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Effects of urea treatment on chemical composition, feed intake, linear body measurements, feed cost/kg gain, blood urea and ammonia of maize stover and the growth performance of calves were investigated using 8 N’dama calves of 5 to 8 months of age and an average initial live weight of 92.5 kg. The animals were divided into two groups each of which were individually fed experimental diets of either untreated maize stover and Centrosema
pubescens (Diet A) or 5 % urea treated maize stover and Centrosema pubescens (Diet B) for 90 days. The calves were allowed free access to mineral/vitamin blocks and drinking water ad libitum. Urea treatment increased the CP content of maize stover in Diet B by 22.12% over the untreated stover in Diet A. Compared with the untreated stover, urea treatment brought an improvement of 28% in daily feed intake. These improvements in terms of chemical composition, daily feed intake led to a highly significant (p<0.01) live weight gain of animals fed urea treated stover diet compared with those fed untreated stover diet. There was no significant (p>0.05) difference in blood urea levels, feed cost/kg gain and linear body measurements between the animals fed Diet A and those fed Diet B. Therefore, urea ammoniation of maize stovers significantly (p<0.01) improved the chemical
composition of Diet B, daily feed intake and live weight gain of N’dama calves fed Diet B.


The problems of ruminant feeding have received considerable attention in the tropics and sub-tropics (Tesfayohannes, 2003). Most of the research has focused on treating roughage in the late dry season when the quality and quantity of food supply from natural pastures become limiting. Moreover, ruminant animals have evolved the ability to utilize and digest fibrous materials. In contrast to the situation in the tropics and sub-tropics, in many
developed countries, foods that are suitable for human consumption are very often used for feeding both monogastrics and ruminant animals.

It has been suggested that ruminants should be fed, as much as possible, roughage based diets and other feeds that are not directly used by humans (Orskov, 1998). Thus, maize stover is becoming an important and staple feed for ruminants in most parts of the developing world. This is because of an increase in animal population density and failure to modify traditional grazing practices, especially in the arid tropics and subtropics, which have caused serious deterioration of natural vegetation cover. In many parts of the world today crop residues makes up 60 to 90 per cent of the bovine diet (Verma and Jackson, 1984).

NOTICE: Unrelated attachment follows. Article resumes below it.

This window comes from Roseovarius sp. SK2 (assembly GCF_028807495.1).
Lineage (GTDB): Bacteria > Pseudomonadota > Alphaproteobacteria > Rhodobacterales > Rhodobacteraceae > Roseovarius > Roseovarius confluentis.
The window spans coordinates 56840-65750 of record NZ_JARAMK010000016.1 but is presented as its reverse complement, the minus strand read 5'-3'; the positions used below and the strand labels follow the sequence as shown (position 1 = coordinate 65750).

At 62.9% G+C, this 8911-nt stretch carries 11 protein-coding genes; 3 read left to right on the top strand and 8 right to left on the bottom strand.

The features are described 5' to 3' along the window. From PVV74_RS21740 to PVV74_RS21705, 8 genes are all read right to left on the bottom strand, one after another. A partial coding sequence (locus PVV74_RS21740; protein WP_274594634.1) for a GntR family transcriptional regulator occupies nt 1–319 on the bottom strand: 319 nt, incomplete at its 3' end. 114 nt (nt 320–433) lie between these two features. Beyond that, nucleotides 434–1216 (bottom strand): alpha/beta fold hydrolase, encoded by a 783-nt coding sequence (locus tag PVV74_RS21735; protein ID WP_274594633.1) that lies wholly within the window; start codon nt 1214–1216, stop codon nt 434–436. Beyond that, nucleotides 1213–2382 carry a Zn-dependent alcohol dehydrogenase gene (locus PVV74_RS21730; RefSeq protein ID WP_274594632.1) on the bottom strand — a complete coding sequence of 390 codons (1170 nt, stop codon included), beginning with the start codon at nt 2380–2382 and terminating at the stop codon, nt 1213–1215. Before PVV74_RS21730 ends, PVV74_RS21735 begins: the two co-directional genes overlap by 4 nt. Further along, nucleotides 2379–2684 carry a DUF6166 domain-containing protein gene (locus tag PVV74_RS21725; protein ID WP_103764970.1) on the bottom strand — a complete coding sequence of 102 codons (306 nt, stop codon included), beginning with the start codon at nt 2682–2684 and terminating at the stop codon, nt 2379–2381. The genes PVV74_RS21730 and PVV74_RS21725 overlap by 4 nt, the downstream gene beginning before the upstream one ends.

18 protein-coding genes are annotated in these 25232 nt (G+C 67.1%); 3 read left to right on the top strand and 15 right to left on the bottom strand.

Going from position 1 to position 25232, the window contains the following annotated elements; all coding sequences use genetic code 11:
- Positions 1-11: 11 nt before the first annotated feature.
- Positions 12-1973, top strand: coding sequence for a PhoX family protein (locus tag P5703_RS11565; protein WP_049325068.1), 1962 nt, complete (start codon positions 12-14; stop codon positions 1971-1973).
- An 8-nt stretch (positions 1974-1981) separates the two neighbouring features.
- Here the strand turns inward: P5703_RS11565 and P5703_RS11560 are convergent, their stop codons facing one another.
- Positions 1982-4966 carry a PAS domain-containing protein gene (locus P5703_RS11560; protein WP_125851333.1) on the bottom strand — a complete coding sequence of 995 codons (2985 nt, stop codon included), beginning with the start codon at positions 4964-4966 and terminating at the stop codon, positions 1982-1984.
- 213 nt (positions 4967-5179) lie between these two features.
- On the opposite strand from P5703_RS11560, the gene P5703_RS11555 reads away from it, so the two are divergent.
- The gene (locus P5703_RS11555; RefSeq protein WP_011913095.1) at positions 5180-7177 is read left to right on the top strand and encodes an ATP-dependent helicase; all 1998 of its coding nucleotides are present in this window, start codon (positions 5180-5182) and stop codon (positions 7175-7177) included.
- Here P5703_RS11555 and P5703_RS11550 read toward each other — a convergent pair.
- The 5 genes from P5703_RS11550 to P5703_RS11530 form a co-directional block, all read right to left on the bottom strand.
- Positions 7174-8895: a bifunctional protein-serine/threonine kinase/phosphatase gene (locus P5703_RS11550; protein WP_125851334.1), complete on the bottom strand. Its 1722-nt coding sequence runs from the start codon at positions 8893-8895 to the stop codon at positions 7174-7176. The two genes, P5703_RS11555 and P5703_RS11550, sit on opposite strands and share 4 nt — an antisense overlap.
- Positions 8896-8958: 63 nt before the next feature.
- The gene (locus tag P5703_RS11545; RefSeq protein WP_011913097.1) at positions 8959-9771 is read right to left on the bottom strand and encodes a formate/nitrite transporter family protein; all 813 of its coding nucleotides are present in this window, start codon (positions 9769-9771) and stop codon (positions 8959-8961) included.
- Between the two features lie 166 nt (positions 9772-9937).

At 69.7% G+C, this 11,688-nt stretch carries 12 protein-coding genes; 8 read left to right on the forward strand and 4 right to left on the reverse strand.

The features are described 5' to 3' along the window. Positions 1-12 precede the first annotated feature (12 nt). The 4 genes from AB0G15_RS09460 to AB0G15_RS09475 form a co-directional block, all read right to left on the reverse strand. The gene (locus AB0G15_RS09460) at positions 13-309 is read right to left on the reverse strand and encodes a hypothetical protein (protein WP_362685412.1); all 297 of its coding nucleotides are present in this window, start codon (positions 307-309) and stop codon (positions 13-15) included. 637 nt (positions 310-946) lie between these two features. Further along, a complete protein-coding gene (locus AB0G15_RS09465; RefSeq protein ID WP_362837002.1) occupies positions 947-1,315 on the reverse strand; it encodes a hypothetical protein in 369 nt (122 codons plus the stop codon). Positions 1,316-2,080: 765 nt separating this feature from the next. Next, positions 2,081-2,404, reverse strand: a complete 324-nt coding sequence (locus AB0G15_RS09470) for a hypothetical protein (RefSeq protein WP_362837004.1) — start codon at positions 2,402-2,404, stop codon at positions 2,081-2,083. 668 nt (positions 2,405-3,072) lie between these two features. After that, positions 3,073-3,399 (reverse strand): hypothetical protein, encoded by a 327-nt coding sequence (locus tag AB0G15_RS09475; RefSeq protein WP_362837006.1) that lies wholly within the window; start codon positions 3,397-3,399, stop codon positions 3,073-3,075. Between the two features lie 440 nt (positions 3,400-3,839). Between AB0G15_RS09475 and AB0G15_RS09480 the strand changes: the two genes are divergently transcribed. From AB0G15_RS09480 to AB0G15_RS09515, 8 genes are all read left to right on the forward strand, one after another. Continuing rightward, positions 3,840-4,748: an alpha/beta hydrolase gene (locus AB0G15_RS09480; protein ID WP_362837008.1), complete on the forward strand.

Though maize stovers is the most abundant of all agricultural residues and has a great potential as a feed-stuff for ruminants, it appears that 1ivestock production based on these stovers are rather low (Tesfayohannes, 2003). Verma and Jackson (1984) reported that nearly half of the world’s bovine population is reared and maintained on diets composed of 50% or more stovers. Thus, these animals are the worlds least productive in terms of annual output per animal. The reasons for this low level of production are the low digestibility and intake of the maize stover based diets. Coxworth et al. (1977) reported that the voluntary intake and digestibility of maize stovers are limited by its high lignin content, the manner in which this indigestible material is bound to the digestible cellulose and hemicelluloses and its low nitrogen concentration. Kamstra et al. (1958) and Van Soest (1967) reported that poor digestibility is related to the extent of lignifications of the cell wall components of the low quality roughages.